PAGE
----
If there’s one thing that us system administrators loathe more than dealing with users its dealing with users who have a bit of IT smarts around them. On the surface they’re the perfect user, being able to articulate their problems and requirements aptly so we have to spend considerably less time fulfilling their requests. However more often than not they’re also the ones attempting to circumvent safeguards and policies in order to get a system to work the way they want it to. They’re also the ones who will push for much more radical changes to systems since they will have already experimented with such things at home and will again want to replicate that in their work environment.
Collectively such people are known as shadow IT departments.
Such departments are a recent phenomena with a lot of credit (or blame) being levelled at those of my generation, the first to grow up as digital natives. Since the vast majority of us have used computers and the Internet from an early age we’ve come to expect certain things to be available to us when using them and don’t appreciate it when they are taken away. This doesn’t gel too well with the corporate world of IT where lock downs and restrictions are the norm, even if they’re for the user’s benefit, and thus they seek to circumvent such problems causing endless headaches for their system administrators. Still they’re a powerful force for driving change in the work place, enough so that I believe these shadow IT departments are shaping the future of corporate environments and the technologies that support them.
Most recently I’ve seen this occurring with mobility solutions, a fancy way of saying tablets and phones that users want to use on the corporate network. Now it’s hard to argue with a user that doing such a thing isn’t technically feasible but in the corporate IT world bringing in uncontrolled devices onto your network is akin to throwing a cat into a chicken coup (I.E. no one but the cat benefits and you’re left with an awful mess to clean up). Still all it takes is one of the higher ups to request such a thing for it to become a mandate for the IT department to implement. Unfortunately for us IT guys the technology du jour doesn’t lend itself well to being tightly controlled by a central authority so most resort to hacks and work arounds in order to make them work as required.
As the old saying goes the unreasonable person is the one who changes the world to suit themselves and therefore much of the change in the corporate IT world is being made by these shadow IT departments. At the head of these movements are my fellow Gen Y and Zers who are struggling with the idea that what they do at home can’t be replicated at work:
“The big challenge for the enterprise space is that people will expect to bring their own devices and connect in to the office networks and systems,” Henderson said. “That change is probably coming a lot quicker than just five years’ time. I think it will be a lot sooner than that.”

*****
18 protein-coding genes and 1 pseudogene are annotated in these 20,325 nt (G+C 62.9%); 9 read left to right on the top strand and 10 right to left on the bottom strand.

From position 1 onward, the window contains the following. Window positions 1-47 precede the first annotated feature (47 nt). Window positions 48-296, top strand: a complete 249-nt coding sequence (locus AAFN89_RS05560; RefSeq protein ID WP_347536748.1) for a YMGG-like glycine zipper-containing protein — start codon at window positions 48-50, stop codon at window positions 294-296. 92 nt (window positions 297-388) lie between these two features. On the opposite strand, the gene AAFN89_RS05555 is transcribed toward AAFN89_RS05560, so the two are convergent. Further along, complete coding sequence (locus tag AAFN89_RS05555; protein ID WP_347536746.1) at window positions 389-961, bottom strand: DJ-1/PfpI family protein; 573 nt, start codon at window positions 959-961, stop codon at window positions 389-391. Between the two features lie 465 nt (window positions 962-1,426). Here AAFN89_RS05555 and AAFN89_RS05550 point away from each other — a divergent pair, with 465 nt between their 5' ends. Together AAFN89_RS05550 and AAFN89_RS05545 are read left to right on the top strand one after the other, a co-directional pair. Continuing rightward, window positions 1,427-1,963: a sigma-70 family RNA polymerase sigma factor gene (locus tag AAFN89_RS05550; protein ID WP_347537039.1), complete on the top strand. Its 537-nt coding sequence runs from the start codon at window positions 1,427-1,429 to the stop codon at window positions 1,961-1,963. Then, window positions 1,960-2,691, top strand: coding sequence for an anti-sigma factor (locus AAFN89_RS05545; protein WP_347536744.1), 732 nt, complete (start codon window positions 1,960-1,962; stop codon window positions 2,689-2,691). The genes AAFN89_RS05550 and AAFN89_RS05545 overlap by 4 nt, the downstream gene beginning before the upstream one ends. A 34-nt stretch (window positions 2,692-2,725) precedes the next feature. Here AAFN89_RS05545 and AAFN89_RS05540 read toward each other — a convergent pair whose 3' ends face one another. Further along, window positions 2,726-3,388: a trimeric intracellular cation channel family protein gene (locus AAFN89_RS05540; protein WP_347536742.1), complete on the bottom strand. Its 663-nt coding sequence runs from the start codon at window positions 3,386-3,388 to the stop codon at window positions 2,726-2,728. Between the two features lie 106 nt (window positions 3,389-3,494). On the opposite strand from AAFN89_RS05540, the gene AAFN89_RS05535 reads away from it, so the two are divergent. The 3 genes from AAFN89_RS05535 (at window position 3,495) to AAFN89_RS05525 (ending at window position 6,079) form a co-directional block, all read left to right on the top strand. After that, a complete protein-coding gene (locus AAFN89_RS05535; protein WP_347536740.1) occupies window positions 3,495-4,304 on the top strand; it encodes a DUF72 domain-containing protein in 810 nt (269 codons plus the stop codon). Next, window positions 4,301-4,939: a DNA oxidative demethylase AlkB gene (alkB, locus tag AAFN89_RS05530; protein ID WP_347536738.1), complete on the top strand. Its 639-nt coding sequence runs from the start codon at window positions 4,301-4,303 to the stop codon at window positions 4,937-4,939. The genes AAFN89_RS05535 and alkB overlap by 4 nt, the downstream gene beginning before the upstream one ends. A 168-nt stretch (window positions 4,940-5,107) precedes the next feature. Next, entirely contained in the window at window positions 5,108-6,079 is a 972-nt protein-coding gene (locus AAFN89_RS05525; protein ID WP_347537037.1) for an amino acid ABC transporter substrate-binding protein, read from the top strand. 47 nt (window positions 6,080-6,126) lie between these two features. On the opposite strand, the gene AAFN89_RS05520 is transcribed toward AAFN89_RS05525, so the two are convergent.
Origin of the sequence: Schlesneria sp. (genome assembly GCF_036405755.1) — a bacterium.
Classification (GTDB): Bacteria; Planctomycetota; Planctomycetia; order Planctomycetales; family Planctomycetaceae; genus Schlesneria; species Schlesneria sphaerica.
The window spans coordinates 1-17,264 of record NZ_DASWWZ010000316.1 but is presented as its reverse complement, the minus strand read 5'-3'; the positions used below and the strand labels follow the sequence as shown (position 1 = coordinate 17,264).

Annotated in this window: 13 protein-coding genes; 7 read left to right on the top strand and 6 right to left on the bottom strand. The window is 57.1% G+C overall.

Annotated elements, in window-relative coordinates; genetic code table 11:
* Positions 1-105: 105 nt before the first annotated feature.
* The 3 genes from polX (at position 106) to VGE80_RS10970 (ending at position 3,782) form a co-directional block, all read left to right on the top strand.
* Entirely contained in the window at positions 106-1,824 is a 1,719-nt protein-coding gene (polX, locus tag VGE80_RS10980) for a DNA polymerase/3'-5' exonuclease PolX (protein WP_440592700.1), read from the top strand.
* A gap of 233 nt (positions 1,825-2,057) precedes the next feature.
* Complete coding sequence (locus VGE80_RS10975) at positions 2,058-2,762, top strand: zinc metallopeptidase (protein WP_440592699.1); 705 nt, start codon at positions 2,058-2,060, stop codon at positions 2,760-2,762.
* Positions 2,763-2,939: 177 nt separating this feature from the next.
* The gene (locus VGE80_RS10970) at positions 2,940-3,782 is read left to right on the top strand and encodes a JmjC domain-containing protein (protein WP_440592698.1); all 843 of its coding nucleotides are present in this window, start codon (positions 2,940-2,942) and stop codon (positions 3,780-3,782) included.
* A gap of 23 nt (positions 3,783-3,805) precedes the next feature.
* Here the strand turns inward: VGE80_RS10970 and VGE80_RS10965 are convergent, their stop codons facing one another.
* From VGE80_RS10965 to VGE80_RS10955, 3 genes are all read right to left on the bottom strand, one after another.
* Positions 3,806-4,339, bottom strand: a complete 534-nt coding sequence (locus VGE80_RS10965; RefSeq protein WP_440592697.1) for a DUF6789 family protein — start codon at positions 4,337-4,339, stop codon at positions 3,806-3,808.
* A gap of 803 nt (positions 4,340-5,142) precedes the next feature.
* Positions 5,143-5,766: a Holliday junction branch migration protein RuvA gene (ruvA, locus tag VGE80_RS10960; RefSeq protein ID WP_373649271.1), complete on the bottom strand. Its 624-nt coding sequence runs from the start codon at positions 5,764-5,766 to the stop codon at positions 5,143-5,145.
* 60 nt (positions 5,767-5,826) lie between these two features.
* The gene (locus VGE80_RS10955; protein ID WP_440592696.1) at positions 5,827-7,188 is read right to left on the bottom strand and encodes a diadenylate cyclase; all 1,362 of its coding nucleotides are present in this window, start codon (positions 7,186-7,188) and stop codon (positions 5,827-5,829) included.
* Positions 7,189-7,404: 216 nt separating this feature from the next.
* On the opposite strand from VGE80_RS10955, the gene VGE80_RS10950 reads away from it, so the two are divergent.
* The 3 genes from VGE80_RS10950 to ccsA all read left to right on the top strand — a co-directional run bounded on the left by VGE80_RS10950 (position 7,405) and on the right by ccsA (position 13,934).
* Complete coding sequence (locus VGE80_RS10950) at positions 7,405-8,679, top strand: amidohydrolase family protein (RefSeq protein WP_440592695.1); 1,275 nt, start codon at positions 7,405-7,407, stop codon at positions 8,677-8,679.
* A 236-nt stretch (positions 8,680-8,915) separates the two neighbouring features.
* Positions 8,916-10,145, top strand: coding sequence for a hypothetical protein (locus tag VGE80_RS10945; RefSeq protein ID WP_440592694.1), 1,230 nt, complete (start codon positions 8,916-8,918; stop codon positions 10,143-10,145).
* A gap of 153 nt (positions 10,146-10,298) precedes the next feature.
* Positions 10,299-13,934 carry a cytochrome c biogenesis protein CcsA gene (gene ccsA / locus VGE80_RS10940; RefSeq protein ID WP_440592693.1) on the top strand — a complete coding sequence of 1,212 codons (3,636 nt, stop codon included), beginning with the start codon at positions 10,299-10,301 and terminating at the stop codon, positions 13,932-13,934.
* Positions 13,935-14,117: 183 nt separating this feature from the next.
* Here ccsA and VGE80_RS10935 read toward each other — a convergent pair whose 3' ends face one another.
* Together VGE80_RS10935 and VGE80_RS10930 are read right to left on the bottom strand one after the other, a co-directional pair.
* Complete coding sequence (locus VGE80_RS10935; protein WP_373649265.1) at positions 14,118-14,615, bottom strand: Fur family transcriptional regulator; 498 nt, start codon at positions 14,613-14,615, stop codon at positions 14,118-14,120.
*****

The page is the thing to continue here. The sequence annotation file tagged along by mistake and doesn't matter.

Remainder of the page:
Dr Keiichi Nakata, reader in social informatics at Henley Business School at the University of Reading, who was also at the roundtable, said the university has heard feedback from students who have met companies for interviews and been “very surprised” that technologies they use every day are not being utilised inside those businesses.
It’s true that the corporate IT world is a slow moving beast when compared to the fast paced consumer market and companies aren’t usually willing to wear the risk of adopting new technologies until they’ve proven themselves. Right now any administrator being asked to do something like “bring your own computer” will likely tell you its impossible, lest you open yourselves up to being breached. However technologies like virtualization are making it possible to create a standard work environment that runs practically everywhere and I think this is where a bring your own device world could be possible.
Of course this shifts the problem from the IT department to the virtualization product developer but companies like VMware and CITRIX have both already demonstrated the ability to run full virtual desktop environments on smart phone level hardware. Using such technologies then users would be able to bring in almost any device that would then be loaded with a secure working environment, enabling them to complete the work they are required to do with the device they choose. This would also allow IT departments to become a lot more flexible with their offerings since they wouldn’t have to spend so much time providing support to the underlying infrastructure. Of course there are many other issues to consider (like asset life cycles, platform vetting, etc) but a future where your work environment is independent of the hardware is not so far fetched after all.
The disjunct between what’s possible with IT and what is the norm in computer environments has been one of those frustrating curiosities that has plagued my IT career. Of course I understand that the latest isn’t always the greatest, especially if you’re looking for stability, but the lack of innovation in the corporate space has always been one of pet peeves. With more and more digital natives joining the ranks however the future looks bright for a corporate IT world that’s not too unlike the consumer one that we’re all used to, possibly one that even innovates ahead of it.